Nasolacrimal duct obstruction (NLDO) is a condition that results in the overflow of tears (epiphora) or infection of the nasolacrimal sac (dacryocystitis). The etiology of acquired NLDO is multifactorial and is not fully understood. Dacryocystorhinostomy (DCR) is the surgical correction of NLDO, which aims to establish a new drainage pathway between the lacrimal sac and the nose. The success of DCR is variable; the most common cause of failure is fibrosis and stenosis of the surgical ostium. Antimetabolites such as mitomycin-C (MMC) and 5-fluorouracil (5-FU) have been shown to be safe and effective in reducing fibrosis and improving clinical outcomes in other ophthalmic surgery settings (e.g. glaucoma and cornea surgery). Application of antimetabolites at the time of DCR has been studied, but the utility of these treatments remains uncertain.
We included 31 studies in the review, of which 23 (1309 participants) provided data relating to our primary and secondary outcomes. Many of the 23 studies evaluated functional success, while others also assessed our secondary outcomes of anatomic success or ostium size, or both. Study characteristics Participant characteristics varied across studies, with the age of participants ranging from 30 to 70 years. Participants were predominantly women. These demographics correspond to those most frequently affected by nasolacrimal duct obstruction. Almost all of the studies utilized MMC as the antimetabolite, with only one using 5-FU. We assessed most trials as at unclear risk of bias for most domains. Conflicts of interest were not frequently reported, although the antimetabolites used are generic medications, and studies were not likely to be conducted for financial interest. Findings Twenty studies provided data on the primary outcome of functional success, of which 7 (356 participants) provided data at 6 months and 14 (909 participants) provided data beyond 6 months. At six months, the results showed no evidence of effect of antimetabolite on functional success (risk ratio (RR) 1.12, 95% confidence interval (CI) 0.98 to 1.29; low-certainty evidence). Beyond six months, the results favored the antimetabolite group (RR 1.15, 95% CI 1.07 to 1.25; moderate-certainty evidence). Fourteen studies reported data on the secondary outcome of anatomic success, of which 4 (306 participants) reported data at 6 months and 12 (831 participants) provided data beyond 6 months. Results at six months showed no evidence of effect of antimetabolite on anatomic success (RR 1.02, 95% CI 0.95 to 1.11; low-certainty evidence). Beyond six months, participants in the antimetabolite group were more likely to achieve anatomic success than those receiving DCR alone (RR 1.09, 95% CI 1.04 to 1.15; moderate-certainty evidence). At six months and beyond six months follow-up, two studies reported mean change in ostium size. We did not conduct meta-analysis for the various follow-up periods due to clinical, methodological, and statistical heterogeneity. However, point estimates from these studies at six months consistently favored participants in the antimetabolite group (low-certainty evidence). Beyond six months, while point estimates from one study favored participants in the antimetabolite group, estimates from another study showed no evidence of a difference between the two groups. The certainty of evidence at both time points was low. Adverse events Adverse events were rare. One study reported that one participant in the MMC group experienced delayed wound healing. Other studies reported no significant adverse events related to the application of antimetabolites.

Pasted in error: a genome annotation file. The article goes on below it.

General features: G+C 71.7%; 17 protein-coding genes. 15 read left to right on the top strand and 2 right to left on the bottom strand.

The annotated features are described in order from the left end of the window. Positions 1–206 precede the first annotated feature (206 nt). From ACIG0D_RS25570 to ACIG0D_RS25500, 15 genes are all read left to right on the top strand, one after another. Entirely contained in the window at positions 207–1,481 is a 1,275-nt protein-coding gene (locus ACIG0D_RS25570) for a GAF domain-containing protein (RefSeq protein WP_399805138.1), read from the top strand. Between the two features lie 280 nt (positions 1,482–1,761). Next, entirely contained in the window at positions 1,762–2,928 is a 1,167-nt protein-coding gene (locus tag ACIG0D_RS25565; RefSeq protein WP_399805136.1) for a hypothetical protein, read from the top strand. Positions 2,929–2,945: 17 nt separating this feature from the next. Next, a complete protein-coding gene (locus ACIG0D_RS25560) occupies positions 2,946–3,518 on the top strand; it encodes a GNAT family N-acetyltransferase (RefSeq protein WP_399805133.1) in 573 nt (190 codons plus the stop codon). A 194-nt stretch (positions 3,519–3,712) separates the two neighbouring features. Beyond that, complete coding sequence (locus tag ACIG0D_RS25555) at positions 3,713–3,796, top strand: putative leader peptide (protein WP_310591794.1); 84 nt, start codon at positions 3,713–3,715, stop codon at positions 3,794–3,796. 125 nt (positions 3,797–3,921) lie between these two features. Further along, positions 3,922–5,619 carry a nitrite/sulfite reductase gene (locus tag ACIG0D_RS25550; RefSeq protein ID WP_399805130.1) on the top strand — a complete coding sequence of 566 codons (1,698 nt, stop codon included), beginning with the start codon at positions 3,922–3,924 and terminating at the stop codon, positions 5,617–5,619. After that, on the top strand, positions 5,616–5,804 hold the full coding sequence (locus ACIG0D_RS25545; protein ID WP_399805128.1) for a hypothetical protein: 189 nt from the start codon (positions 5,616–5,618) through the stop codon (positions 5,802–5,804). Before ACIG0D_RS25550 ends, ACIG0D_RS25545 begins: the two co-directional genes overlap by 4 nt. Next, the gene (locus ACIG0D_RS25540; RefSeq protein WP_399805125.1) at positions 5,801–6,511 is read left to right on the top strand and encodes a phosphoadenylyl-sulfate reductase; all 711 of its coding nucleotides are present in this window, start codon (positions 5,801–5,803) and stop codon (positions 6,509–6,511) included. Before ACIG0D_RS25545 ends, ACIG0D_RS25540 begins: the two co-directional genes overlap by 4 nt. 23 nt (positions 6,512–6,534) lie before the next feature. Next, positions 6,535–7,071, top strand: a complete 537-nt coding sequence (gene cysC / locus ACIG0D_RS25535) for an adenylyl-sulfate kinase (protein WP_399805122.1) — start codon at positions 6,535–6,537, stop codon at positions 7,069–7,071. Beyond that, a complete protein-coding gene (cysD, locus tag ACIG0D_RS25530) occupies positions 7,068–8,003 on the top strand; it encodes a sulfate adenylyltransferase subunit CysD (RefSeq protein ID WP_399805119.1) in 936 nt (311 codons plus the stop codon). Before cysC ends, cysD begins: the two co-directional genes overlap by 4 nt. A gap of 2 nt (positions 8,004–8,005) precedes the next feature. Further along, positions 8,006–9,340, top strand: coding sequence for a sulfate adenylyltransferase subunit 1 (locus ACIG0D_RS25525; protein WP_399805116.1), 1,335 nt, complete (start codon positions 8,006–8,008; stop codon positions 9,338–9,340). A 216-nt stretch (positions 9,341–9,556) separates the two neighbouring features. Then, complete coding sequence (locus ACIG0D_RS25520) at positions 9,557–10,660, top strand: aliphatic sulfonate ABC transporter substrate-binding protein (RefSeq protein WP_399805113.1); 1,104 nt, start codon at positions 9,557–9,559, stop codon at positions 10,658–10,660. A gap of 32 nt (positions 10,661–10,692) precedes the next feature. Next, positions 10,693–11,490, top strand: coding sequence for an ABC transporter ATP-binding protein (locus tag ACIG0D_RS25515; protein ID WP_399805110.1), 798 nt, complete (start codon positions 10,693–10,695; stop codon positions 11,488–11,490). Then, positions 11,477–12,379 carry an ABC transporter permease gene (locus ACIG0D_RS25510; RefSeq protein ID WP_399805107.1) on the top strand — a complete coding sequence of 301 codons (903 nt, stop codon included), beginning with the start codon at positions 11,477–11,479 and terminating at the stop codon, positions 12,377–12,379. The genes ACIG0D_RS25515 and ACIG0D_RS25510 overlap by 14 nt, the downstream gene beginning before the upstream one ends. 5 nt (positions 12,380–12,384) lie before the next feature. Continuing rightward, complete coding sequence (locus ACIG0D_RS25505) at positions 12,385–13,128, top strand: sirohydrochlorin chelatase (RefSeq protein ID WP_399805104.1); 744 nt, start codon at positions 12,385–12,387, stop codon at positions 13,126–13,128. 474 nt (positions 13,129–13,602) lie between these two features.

We used standard methodological procedures expected by Cochrane. Two review authors independently screened the search results, assessed risk of bias, and extracted data from the included studies using an electronic data collection form.
Primary objective: To determine if adjuvant treatment with antimetabolites improves functional success in the setting of DCR compared to DCR alone. Secondary objectives: To determine if anatomic success of DCR is increased with the use of antimetabolites, and if the surgical ostium is larger in participants treated with antimetabolites.
We searched the Cochrane Register for Controlled Trials (CENTRAL) (which contains the Cochrane Eye and Vision Trials Register) (2019, Issue 9), Ovid MEDLINE, Embase.com, PubMed, LILACS (Latin American and Caribbean Health Sciences Literature database), ClinicalTrials.gov, and the World Health Organization (WHO) International Clinical Trials Registry Platform (ICTRP). We did not use any date or language restrictions in the electronic searches. We last searched the electronic databases on 6 September 2019.
We only included randomized controlled trials. Eligible studies were those that compared the administration of antimetabolites of any dose and concentration versus placebo or another active treatment in participants with NLDO undergoing primary DCR and reoperation. We only included studies that had enrolled adults 18 years or older. We also included studies that used silicone intubation as part of the DCR procedure.
There is moderate-certainty evidence that application of antimetabolites at the time of DCR increases functional and anatomic success of DCR when patients are followed for more than six months after surgery, but no evidence of a difference at six months, low-certainty of evidence. There is low-certainty evidence that combining antimetabolite with DCR increases the size of the lacrimal ostium at six months. However, beyond six months, the evidence remain uncertain. Adverse effects of the application of antimetabolites were minimal.